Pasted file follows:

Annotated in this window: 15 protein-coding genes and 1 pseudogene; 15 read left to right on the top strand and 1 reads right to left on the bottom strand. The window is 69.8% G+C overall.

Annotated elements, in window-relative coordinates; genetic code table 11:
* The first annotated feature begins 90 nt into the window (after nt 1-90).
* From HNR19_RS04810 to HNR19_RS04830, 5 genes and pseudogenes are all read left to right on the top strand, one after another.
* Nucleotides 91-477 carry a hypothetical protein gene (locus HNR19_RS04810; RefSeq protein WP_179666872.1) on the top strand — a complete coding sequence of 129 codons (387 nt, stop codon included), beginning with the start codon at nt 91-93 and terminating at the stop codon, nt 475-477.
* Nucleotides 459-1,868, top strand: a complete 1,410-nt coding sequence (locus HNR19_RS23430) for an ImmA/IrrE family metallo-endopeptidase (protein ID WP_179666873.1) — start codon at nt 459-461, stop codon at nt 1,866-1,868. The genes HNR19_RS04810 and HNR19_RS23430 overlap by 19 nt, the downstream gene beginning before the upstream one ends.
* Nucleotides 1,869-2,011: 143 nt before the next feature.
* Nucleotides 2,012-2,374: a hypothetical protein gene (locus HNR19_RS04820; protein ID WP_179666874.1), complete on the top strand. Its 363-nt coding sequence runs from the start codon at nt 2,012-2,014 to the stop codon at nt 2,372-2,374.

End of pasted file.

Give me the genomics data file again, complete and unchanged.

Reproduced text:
Annotated in this window: 15 protein-coding genes and 1 pseudogene; 15 read left to right on the top strand and 1 reads right to left on the bottom strand. The window is 69.8% G+C overall.

Annotated elements, in window-relative coordinates; genetic code table 11:
* The first annotated feature begins 90 nt into the window (after nt 1-90).
* From HNR19_RS04810 to HNR19_RS04830, 5 genes and pseudogenes are all read left to right on the top strand, one after another.
* Nucleotides 91-477 carry a hypothetical protein gene (locus HNR19_RS04810; RefSeq protein WP_179666872.1) on the top strand — a complete coding sequence of 129 codons (387 nt, stop codon included), beginning with the start codon at nt 91-93 and terminating at the stop codon, nt 475-477.
* Nucleotides 459-1,868, top strand: a complete 1,410-nt coding sequence (locus HNR19_RS23430) for an ImmA/IrrE family metallo-endopeptidase (protein ID WP_179666873.1) — start codon at nt 459-461, stop codon at nt 1,866-1,868. The genes HNR19_RS04810 and HNR19_RS23430 overlap by 19 nt, the downstream gene beginning before the upstream one ends.
* Nucleotides 1,869-2,011: 143 nt before the next feature.
* Nucleotides 2,012-2,374: a hypothetical protein gene (locus HNR19_RS04820; protein ID WP_179666874.1), complete on the top strand. Its 363-nt coding sequence runs from the start codon at nt 2,012-2,014 to the stop codon at nt 2,372-2,374.